Russia proposes to extend ‘gay propaganda’ law to all adults

Under the proposed law changes, any event or conduct that is considered an attempt to promote homosexuality can be punished with a fine.

Published on 11 Jul 202211 Jul 2022

Russian lawmakers have proposed extending the ban on the promotion of “non-traditional” sexual relations among children to now including adults as well, say senior lawmakers.

Russia’s existing “gay propaganda” law, passed in 2013, has worked to stop gay pride marches and detain LGBTQ rights activists.

Under the proposed changes to the law, any event or conduct that is considered an attempt to promote homosexuality can be punished with a fine.

Authorities state that they defend morality in the face of what they argue are non-Russian liberal values ​​that are promoted by the West. Human rights activists stated that the law was generally applied to intimidate the Russian LGBTQ community.

“We propose generally to extend the ban on such propaganda regardless of the age of the audience (offline, in the media, on the internet, social networks and online cinemas),” said the head of the State Duma information committee, Alexander Khinshtein, afterwards. on the Telegram social media channel and Monday.

Russian parliamentary speaker Vyacheslav Volodin said last week that since Russia has been out of the European Council of Human Rights watchdog after the invasion of Ukraine, it will now be able to ban the promotion of “non-traditional values”.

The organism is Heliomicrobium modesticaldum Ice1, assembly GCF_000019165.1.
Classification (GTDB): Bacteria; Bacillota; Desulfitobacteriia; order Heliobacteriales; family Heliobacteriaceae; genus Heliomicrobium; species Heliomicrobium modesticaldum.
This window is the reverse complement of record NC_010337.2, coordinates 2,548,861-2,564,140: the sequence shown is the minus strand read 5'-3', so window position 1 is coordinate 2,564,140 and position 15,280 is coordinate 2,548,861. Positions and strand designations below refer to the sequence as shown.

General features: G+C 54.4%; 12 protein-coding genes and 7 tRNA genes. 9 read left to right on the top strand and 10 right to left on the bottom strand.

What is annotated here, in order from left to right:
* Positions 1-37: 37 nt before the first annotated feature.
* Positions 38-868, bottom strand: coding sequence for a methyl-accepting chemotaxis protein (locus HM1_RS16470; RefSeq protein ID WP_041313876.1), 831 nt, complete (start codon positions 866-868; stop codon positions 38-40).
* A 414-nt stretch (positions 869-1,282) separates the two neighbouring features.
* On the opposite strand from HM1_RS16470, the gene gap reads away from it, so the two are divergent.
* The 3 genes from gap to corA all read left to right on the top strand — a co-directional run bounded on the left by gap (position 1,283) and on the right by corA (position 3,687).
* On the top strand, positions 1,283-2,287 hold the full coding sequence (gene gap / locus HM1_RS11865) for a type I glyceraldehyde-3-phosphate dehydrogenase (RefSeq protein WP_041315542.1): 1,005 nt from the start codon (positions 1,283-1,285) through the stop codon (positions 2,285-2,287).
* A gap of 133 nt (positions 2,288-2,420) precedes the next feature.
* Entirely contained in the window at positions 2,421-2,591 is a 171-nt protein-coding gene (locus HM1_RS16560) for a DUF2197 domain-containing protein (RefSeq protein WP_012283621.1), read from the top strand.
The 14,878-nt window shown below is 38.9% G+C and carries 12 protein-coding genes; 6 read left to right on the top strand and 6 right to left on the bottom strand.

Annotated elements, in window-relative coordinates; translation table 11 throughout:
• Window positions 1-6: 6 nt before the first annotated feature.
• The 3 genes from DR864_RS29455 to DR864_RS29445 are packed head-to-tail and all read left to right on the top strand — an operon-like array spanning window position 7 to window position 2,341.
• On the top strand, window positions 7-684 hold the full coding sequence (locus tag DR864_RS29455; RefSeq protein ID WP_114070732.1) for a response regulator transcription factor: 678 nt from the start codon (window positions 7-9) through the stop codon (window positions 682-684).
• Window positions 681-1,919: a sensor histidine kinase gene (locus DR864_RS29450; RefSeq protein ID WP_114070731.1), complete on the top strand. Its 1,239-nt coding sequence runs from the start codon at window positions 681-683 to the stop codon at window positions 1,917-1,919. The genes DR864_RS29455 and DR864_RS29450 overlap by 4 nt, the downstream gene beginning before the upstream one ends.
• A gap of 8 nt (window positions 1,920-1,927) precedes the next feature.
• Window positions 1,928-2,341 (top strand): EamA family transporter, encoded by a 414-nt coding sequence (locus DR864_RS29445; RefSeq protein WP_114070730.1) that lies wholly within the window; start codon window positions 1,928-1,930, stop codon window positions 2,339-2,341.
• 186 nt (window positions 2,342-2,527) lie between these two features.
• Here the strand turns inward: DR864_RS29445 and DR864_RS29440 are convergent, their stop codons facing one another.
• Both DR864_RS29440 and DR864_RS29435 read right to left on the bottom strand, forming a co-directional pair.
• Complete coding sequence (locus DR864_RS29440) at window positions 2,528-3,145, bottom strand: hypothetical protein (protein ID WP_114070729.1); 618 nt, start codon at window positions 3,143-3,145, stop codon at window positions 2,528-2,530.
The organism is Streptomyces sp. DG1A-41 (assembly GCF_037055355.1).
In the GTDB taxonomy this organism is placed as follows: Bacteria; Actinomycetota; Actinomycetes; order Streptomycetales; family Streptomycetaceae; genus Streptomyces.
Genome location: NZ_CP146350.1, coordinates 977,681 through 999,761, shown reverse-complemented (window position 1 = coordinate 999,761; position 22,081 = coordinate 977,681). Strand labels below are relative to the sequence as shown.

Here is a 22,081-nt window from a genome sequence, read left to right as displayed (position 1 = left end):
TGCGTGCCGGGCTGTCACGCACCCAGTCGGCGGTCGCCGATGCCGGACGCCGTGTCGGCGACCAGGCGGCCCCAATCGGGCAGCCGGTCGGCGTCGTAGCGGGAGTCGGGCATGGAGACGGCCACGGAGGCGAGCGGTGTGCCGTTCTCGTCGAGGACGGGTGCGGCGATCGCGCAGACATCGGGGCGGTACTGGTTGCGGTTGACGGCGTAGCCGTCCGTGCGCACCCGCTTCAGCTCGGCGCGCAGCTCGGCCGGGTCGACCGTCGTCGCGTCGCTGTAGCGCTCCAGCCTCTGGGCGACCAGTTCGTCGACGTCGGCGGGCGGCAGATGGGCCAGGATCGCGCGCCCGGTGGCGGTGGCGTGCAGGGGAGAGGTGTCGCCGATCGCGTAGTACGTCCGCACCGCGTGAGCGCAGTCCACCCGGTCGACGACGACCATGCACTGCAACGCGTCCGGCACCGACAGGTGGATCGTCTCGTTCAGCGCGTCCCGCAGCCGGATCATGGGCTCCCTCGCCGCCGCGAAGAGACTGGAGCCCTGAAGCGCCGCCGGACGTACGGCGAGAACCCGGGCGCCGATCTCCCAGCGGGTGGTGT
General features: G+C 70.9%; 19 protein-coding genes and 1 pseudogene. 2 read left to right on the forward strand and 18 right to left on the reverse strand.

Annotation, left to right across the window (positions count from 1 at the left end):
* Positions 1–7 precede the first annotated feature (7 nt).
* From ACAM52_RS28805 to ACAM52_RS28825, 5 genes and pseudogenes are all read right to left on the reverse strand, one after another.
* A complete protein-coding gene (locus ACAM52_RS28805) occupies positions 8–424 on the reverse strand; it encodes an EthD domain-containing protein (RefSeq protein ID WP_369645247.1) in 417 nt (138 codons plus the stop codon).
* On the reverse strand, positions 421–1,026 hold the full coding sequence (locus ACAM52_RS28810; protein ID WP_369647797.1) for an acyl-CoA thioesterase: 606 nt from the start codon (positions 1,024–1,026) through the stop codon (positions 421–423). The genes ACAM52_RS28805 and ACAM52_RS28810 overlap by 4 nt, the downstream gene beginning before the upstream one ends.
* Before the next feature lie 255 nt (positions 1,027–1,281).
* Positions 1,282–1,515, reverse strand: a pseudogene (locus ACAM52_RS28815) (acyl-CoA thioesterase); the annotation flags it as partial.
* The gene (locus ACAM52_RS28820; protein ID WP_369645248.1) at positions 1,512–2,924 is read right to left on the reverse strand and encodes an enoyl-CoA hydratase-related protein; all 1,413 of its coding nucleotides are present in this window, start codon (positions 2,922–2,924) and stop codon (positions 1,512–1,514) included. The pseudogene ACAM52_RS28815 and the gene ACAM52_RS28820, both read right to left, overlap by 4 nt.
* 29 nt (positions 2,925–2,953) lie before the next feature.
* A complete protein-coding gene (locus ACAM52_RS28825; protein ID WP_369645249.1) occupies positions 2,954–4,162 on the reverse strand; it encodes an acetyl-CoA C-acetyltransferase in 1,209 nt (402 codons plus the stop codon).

“The demand to legalize same-sex marriage in Russia is a thing of the past,” said Volodin.

“Efforts to impose alien values ​​on our society have failed.”

Homosexuality was a criminal offense in Russia until 1993 and was classified as a mental illness until 1999.

President Vladimir Putin has united himself with the Orthodox Church – which rejects equal relations – and has made social conservatism part of the narrative of the Russian political and cultural resurgence that is now also working to help the Ukrainian invasion.

The new constitution enacted in 2020 that extends the boundaries of the presidency also establishes marriage exclusively as uniting men and women.

In the ranking of Europe’s most LGBTQ friendly nations in this year’s “Rainbow Europe” index compiled by ILGA-Europe, Russia came third from last.